Banksy has unveiled a mural in New York in support of a Turkish artist who was jailed for nearly three years over a painting. Zehra Dogan was reportedly imprisoned last year for her painting of a brutally damaged Turkish city. The anonymous British artist's work shows the image projected above a mural of black tally marks which resemble jail bars and represent the time she has spent in prison. A painting of her face is seen peering from behind one set of bars.
A second Beast from the East is set to hit the UK today with warnings for snow and ice issued across the country. Most of England is likely to see snow this weekend as temperatures tumble due to another bitter blast of Siberian air. The Met Office warned north east England and Scotland are likely to be hit by snow on Friday afternoon, with London and the South East bearing the brunt over the weekend.
Bermondsey has overtaken Peckham to top a prestigious list of the best places to live in London. The south-east London district was revealed as the capital’s most desirable location by the Sunday Times Best Places to Live Guide 2018. Clapton, Herne Hill and Richmond were also among a total of ten London locations named by the guide as the best places to live in the UK this year.
Muck Rack makes it simple to find people, tweets, or articles that mention any name, keyword, company, hashtag etc. We've compiled this guide to help you make the most of your search.
Selecting a term
Start searching tweets, articles from media outlets, articles mentioned in tweets, journalists'
names, titles and bios with some suggested searches:
Companies or Topics (e.g. iPhone, Microsoft)
Phrases (e.g. "cloud computing") — use quotes to keep the terms together
Twitter handles (e.g. @username) — returns those who have mentioned or replied to
Names (e.g. "David Pogue")
Hashtags (e.g. #sxsw, #london2012)
Bio details (e.g. vegan, Olympics, father)
Muck Rack's Advanced Search allows for many boolean operators.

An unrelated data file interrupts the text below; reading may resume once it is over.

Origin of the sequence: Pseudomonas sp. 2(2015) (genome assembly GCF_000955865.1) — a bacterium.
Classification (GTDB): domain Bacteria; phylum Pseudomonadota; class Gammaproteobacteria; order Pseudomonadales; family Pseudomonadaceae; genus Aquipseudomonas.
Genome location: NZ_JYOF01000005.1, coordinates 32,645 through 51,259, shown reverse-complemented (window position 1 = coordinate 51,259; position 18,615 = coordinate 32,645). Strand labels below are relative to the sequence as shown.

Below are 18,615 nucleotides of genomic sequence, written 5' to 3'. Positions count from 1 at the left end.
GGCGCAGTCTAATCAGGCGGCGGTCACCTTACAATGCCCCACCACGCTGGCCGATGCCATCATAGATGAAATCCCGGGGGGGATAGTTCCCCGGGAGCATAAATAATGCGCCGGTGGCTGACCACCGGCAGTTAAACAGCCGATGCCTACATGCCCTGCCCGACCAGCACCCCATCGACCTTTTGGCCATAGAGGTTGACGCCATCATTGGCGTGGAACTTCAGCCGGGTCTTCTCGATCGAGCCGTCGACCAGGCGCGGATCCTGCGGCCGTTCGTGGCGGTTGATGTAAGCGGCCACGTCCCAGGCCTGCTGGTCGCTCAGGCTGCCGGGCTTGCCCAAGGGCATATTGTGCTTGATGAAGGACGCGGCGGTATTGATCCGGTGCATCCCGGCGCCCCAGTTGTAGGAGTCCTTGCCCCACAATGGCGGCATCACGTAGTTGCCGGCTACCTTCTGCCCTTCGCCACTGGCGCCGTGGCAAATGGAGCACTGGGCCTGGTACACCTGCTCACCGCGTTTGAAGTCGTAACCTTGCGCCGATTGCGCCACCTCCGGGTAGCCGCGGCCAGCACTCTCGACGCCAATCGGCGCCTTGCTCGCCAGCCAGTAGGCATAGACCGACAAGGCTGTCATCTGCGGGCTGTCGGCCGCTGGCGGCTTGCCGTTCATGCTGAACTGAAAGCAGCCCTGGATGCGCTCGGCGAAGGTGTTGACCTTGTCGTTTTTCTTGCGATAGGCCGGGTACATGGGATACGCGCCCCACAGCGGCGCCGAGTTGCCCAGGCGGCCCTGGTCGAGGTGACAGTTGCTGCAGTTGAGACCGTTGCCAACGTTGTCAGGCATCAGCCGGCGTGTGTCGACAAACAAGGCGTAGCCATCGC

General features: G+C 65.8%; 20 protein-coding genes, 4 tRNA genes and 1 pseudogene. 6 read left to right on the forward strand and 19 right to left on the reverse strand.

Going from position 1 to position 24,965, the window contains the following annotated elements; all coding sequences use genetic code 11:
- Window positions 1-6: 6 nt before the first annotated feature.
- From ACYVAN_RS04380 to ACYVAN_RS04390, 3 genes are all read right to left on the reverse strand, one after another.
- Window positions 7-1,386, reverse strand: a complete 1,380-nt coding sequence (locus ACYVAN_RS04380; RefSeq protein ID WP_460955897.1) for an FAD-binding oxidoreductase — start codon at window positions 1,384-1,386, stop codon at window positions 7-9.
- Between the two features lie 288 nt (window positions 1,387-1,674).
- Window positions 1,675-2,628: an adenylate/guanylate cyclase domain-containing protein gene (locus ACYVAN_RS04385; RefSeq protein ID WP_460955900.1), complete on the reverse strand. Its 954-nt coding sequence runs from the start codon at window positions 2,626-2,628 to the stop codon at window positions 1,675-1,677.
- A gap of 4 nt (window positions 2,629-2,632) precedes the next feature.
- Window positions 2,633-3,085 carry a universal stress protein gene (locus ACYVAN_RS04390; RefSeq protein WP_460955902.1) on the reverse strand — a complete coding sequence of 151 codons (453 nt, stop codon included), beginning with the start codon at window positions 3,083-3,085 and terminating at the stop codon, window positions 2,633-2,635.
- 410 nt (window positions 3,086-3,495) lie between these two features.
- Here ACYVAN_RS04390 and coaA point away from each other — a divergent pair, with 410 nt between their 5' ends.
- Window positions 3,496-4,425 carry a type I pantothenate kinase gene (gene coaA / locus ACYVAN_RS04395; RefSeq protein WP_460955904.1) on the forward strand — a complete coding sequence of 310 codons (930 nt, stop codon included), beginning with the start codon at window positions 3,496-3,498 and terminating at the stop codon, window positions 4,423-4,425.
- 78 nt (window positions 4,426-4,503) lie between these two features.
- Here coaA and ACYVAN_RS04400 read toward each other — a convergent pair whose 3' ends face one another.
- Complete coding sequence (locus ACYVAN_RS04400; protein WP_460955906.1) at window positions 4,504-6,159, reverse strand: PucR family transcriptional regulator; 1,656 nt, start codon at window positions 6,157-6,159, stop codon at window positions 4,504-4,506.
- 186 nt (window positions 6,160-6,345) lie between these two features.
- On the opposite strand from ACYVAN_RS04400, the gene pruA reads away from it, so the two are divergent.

Find results that mention multiple specified terms, use AND or
+. For example, ensure each result contains both Elon Musk and Mark Zuckerberg by
searching Musk AND Zuckerberg or Musk + Zuckerberg.
Use the operators OR or , to broaden your search when you'd like either of
multiple terms to appear in results. (This is the default behavior of our search when no operators
are used). For example, results will contain either cake or cookie by searching cake OR cookie or cake,cookie
Use NOT or - to subtract results from your search. For
example, searching Disney will yield results about the Walt Disney Company as well as Walt Disney
World Resort. To exclude mentions of Disney World, search for Disney -World or Disney
When using one of these operators with a phrase, enclose it in quotation marks. For example, you can
find results about smartphones excluding Apple's iPhone 4S by searching smartphone -"iPhone
Exact case matching or punctuation
If you're searching for a brand name or keyword that relies on specific punctuation marks or capitalization, you can
find results that match your exact query by adding matchcase: before the keyword you're searching for, like matchcase:E*TRADE .
Use parentheses to separate multiple
boolean phrases. For example, to find journalists talking about having fun in Disney World or
Disneyland, search for ("disney world" OR disneyland) AND fun.
An asterisk can be used to search for any variation of a root word truncated by the asterisk. For example, searching for admin* will return results for administrator, administration, administer, administered, etc.
A near operator is an AND operator where you can control the distance between the words. You can vary the distance the near operation uses by adding a forward slash and number (between 0-99) such as strawberries NEAR/10 "whipped cream", which means the strawberries must exist within 10 words of "whipped cream".